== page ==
As I have done previously, I’m writing some words about statistical analysis that I think is useful for undergrads, based on my teaching experience. There is a particularly interesting example posted on arXiv on Tuesday that allows me to illustrate this theory.

Gaussian distribution & Central Limit Theorem

Let’s a set of $n$ independent variables $x_i$ taken at random from a set with mean $\mu$ and variance $\sigma^2$. Now you can calculate the mean $\bar x$ of these $n$ values. The Central Limit Theorem says that the the distribution of $\bar x$ tends to a Gaussian of mean $\mu$ and variance $\sigma^2 / n$. The important feature of the theorem is that whatever the distribution of the $x_i$, a linear combination of a few variables (almost) always approximates to a Gaussian distribution.

What matters here is that acquiring a large number of data with random error leads to a distribution of values that tends to a Gaussian distribution.

In the treatment of errors

A consequence of the Central Limit Theorem is that in most of the situations, repeating an experiment would produce a spread of values whose distribution is a Gaussian. This approximation becomes better if individual errors contributing to the final value are small.

When this is the case, the fractional area in the tail of a Gaussian (filled area in panel (a) of the figure below is always non-zero, for all values $r$ in which it is taken. It is thus meaningless to speak of a maximum possible error of a given experiment as this would be infinite. Although it would be easy to calculate the error on any experiment, that would not distinguish a precise result from an inaccurate one.

Therefore, it is common to quote $\sigma$, the standard deviation of the Gaussian function, as the accuracy for a measurement. As it is not the maximum possible error, results of measurements can fall more than $\sigma$ away form the expected value, without questioning the validity of the assumptions. In fact, $1\sigma$ includes 68% of all the data points, $2\sigma$ includes 95% of all data points, $3\sigma$, 99.7% of all data points, etc.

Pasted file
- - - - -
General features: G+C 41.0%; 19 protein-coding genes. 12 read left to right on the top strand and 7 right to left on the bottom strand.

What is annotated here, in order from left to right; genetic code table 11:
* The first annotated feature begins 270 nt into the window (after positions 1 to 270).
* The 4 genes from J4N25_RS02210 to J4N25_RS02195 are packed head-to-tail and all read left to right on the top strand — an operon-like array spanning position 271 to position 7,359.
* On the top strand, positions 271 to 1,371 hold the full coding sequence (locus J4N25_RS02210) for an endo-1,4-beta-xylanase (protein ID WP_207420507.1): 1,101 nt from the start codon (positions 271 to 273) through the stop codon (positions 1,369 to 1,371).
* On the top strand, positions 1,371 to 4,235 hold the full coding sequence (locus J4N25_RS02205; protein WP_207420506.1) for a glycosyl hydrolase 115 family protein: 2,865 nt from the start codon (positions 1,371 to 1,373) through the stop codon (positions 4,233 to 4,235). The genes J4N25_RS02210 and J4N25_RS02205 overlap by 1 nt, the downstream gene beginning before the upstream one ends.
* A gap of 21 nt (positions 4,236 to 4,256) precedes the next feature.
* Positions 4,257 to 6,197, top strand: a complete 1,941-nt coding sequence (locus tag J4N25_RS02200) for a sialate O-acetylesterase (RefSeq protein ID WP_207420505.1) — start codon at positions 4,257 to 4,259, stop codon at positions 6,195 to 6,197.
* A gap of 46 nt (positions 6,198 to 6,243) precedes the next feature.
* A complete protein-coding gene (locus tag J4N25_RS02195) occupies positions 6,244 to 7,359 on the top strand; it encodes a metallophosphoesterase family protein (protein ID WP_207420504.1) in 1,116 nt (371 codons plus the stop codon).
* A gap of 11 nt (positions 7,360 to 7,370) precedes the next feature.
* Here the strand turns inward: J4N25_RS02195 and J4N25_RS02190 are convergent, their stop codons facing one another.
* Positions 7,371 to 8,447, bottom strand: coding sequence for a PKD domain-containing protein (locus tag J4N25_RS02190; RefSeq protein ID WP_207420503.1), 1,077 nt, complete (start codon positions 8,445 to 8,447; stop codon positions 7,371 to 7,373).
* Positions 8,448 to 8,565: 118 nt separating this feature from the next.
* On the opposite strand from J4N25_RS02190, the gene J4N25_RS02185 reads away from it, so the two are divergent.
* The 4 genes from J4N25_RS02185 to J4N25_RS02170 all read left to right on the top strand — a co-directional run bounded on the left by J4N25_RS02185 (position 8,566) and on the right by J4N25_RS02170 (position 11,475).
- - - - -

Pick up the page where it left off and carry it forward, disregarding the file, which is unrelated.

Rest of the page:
When we carry out $n$ measurements, the standard deviation $\sigma_m$ of the mean would be calculated as $\sigma_m = \frac{\sigma}{\sqrt{n}}$, that is the standard error in the mean of $n$ observations is $1/\sqrt{n}$ times the standard error in a single observation.

a) Gaussian distribution (equation $y = \frac{1}{\sqrt{2\pi}\sigma}\exp (-\frac{(x-\mu)^2}{2\sigma^2})$). The width is characterised by the standard deviation $\sigma$. b) fractional area in the tail of a Gaussian distribution, that is the filled area in panel (a), with $f$ greater than a specified value $r$. $f$ is the distance from the mean. The scale on the right shows the values for a two-sided tail.

The question of importance now is: when would a particular data point be considered significant? When one data point falls beyond $2\sigma$ away, the probability that it happens is only 5%. When it falls beyond $3\sigma$, the fractional area is only 0.3%, se we would expect a deviation to occur that frequently. As a result, when a data point falls a few sigma away from a model being tested, there is an evidence that the data point is not consistent with the model. Indeed, we should expect a data point to be $3\sigma$ away, about 3 times if the experiment is repeated 1000 times.

Example: LHCb experiment

This preprint from the LHCb collaboration about possible violation of the standard model, that had a good press coverage.

They measure the decay of beauty quarks (B-mesons) into muons and electrons, probed through the value $R_K$ that is the ratio between these two decays and find $R_K$ = 0.846 $\pm$ 0.044 (that includes a statistical error evaluated at +0.042/-0.039 and a systematic error evaluated at +0.013/-0.012). The standard model would predict a value of 1.00$\pm$0.01. The question is: to what extent are these numbers in agreement?

To answer this, let’s look at panel b in the above figure. This shows the fractional area under the gaussian curve ($|f|>r$ with $f = \frac{x-\mu}{\sigma}$), that is the area of the tail highlighted in panel a. In the LHCb example, $\mu$ = 1, $\sigma$ = 0.044 and $x$ = 0.846. With our formula, this gives $f=3.5$, for which the corresponding probability read on the graph is 0.046%. In reality, they evaluate this more precisely than my rough analysis and get $f=3.1$ with a corresponding probability of 0.1%.

As a result, if 1000 experiments are performed, all of which with the same precision and if the theory is correct and if the experiment is bias-free, then we expect about 1 of them to differ from this value at least as much as this experiment does. The scientists of the LHCb collaboration expect to repeat update the experimental setup to go as far as $5\sigma$, that would give a probability of 6·10⁻⁵%. What will matter in this case is whether they regard the theory (and the experiment) as satisfactory or not, but they will have numbers to base that judgement on.

Comparison between $R_K$ measurements, from the LHCb paper.

What this example means, is that if the Standard Model is valid (the Null hypothesis), there is 1 in 10,000 chance the LHCb data is at least as extreme as what they observed. In this field, this is still not enough to claim they found something outside of the Standard Model.